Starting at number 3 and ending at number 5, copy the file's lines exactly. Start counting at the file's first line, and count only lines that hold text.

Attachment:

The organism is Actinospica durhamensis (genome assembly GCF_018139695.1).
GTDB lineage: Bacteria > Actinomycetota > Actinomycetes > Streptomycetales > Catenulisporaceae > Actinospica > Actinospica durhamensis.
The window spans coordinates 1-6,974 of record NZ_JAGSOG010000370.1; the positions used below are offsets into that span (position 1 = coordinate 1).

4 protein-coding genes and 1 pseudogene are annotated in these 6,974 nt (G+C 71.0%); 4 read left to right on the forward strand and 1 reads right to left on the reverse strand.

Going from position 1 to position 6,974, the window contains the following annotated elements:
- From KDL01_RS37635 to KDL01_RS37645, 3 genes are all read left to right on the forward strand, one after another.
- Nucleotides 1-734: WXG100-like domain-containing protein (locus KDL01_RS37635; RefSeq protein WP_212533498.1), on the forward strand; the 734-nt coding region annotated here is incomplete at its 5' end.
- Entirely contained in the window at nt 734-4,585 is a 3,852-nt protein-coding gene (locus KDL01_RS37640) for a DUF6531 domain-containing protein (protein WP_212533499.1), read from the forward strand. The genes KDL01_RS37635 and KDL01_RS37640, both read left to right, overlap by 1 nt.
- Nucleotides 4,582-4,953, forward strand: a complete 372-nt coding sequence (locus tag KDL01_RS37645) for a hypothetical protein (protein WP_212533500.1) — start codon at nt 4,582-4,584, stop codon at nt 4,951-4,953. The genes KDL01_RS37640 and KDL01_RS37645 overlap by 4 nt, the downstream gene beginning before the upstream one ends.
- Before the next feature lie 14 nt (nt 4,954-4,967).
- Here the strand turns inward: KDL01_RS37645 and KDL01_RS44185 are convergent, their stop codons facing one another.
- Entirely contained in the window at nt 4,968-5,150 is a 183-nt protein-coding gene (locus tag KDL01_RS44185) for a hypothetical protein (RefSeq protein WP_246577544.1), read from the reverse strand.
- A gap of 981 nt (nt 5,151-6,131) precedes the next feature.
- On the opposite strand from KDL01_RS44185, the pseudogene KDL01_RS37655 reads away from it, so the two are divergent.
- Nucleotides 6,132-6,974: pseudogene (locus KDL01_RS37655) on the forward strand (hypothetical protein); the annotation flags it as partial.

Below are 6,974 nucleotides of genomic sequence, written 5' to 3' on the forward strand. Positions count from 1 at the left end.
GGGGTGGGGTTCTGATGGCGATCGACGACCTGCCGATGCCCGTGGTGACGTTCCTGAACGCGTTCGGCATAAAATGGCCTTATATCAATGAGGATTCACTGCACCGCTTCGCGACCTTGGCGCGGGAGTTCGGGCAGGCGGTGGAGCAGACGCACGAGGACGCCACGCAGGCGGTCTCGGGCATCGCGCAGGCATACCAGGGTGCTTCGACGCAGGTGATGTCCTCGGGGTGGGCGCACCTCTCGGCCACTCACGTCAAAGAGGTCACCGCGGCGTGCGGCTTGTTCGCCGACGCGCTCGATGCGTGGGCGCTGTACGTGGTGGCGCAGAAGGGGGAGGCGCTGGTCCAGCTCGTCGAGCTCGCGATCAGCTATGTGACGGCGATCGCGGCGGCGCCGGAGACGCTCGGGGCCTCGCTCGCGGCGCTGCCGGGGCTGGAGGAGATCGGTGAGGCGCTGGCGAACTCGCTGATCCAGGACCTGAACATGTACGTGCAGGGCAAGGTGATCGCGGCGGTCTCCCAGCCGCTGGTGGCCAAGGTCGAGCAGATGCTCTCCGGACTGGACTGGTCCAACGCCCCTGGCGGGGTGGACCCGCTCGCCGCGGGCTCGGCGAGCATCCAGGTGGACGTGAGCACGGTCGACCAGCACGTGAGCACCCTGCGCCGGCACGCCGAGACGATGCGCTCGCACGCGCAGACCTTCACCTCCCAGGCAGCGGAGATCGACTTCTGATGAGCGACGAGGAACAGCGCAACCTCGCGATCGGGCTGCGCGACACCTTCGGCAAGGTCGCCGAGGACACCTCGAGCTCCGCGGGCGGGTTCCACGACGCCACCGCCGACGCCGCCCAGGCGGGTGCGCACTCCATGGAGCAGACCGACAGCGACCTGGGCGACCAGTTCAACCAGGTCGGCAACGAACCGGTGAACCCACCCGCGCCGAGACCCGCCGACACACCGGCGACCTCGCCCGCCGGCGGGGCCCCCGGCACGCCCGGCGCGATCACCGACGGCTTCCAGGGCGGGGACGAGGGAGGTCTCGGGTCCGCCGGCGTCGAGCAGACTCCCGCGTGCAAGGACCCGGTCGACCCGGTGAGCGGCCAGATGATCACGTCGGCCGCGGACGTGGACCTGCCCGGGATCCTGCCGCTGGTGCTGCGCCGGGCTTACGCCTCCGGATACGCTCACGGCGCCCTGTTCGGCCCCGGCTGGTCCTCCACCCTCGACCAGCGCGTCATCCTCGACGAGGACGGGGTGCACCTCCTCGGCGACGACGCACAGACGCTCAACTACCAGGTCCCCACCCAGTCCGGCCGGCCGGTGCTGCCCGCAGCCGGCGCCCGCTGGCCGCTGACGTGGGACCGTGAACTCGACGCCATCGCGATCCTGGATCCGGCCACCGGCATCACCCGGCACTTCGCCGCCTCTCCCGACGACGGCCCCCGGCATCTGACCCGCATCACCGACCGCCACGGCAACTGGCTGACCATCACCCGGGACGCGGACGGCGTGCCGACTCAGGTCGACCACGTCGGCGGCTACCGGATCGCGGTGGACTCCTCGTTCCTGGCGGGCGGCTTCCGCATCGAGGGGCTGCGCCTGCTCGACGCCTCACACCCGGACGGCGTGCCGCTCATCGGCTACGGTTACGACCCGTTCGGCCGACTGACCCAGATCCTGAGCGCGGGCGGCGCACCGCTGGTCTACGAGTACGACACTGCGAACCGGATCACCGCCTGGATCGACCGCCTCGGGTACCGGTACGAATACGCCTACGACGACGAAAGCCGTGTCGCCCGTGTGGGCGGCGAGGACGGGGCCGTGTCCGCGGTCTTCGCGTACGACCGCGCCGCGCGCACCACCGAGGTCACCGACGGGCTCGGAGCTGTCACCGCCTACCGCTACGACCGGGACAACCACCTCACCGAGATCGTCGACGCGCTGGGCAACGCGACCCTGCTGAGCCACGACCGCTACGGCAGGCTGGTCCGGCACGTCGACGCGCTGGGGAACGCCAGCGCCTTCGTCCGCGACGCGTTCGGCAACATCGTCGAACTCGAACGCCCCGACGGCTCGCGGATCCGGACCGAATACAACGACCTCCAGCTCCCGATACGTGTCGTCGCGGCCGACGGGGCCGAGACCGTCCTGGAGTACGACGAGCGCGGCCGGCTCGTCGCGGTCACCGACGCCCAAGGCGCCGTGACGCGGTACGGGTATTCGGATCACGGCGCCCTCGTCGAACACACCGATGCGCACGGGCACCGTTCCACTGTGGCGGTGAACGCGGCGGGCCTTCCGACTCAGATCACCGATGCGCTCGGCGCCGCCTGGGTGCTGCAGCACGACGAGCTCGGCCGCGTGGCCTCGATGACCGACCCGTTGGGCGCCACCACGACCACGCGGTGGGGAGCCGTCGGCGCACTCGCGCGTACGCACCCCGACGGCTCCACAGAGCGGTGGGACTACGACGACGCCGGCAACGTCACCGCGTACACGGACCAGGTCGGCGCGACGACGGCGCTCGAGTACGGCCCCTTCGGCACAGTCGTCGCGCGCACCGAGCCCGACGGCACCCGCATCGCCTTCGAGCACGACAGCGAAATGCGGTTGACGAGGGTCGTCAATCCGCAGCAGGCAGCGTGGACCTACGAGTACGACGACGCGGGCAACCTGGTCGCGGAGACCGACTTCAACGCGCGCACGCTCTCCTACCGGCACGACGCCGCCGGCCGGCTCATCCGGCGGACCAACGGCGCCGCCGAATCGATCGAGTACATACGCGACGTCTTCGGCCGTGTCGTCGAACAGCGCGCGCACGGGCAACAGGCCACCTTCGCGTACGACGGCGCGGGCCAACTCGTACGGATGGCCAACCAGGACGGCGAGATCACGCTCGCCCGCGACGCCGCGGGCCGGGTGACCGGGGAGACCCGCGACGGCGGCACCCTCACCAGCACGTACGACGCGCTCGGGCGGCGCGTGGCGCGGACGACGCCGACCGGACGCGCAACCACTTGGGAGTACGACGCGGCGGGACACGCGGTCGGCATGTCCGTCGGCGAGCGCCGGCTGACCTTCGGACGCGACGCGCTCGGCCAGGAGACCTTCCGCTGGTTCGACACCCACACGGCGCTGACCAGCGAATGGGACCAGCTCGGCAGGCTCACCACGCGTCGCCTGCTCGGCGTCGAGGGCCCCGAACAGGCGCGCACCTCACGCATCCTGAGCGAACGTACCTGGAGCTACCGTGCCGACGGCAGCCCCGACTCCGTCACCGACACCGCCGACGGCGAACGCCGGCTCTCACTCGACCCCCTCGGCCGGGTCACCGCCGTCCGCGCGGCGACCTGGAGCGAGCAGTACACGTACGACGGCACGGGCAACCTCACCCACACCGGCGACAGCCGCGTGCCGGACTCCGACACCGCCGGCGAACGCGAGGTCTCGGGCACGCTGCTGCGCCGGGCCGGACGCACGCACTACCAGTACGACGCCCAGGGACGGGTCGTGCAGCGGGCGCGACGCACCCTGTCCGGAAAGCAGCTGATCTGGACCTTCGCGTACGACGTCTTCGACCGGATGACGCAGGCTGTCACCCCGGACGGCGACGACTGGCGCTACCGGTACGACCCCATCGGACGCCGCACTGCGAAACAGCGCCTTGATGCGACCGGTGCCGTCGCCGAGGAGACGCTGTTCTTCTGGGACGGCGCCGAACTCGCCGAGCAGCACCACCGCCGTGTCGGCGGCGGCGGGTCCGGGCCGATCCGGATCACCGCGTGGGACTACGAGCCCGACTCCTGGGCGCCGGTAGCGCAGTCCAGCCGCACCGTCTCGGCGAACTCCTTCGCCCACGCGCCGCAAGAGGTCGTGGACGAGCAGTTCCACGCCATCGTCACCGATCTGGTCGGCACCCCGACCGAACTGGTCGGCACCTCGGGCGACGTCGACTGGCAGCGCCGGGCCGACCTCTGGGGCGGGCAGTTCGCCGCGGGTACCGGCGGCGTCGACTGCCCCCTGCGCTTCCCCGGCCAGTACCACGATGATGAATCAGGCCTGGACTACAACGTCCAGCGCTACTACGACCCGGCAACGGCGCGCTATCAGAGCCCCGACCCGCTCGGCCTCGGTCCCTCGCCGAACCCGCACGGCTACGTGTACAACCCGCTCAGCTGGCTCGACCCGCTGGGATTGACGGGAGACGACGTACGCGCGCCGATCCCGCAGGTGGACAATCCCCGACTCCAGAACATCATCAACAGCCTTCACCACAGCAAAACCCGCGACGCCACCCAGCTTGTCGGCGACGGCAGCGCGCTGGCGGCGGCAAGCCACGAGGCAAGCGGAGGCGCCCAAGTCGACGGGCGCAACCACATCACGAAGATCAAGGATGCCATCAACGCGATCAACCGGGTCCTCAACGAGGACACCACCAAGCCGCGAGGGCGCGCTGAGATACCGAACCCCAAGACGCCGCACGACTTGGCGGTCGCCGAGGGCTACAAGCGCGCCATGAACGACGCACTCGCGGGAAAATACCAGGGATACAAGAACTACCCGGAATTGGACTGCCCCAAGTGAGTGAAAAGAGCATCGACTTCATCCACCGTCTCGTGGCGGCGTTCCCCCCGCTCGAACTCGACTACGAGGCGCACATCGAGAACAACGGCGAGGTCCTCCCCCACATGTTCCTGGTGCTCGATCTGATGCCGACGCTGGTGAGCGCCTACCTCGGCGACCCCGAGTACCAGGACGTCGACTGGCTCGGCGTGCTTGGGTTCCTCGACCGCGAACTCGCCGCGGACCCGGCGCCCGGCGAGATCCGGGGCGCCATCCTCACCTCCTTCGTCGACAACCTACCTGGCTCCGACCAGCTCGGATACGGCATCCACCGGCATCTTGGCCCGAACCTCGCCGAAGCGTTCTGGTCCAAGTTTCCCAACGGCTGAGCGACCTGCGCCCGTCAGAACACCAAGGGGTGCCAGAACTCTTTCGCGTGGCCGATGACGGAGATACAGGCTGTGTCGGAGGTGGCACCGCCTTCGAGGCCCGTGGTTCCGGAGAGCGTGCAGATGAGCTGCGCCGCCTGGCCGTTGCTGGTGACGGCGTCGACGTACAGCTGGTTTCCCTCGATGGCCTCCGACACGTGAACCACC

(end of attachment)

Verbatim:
The window spans coordinates 1-6,974 of record NZ_JAGSOG010000370.1; the positions used below are offsets into that span (position 1 = coordinate 1).

4 protein-coding genes and 1 pseudogene are annotated in these 6,974 nt (G+C 71.0%); 4 read left to right on the forward strand and 1 reads right to left on the reverse strand.

Going from position 1 to position 6,974, the window contains the following annotated elements: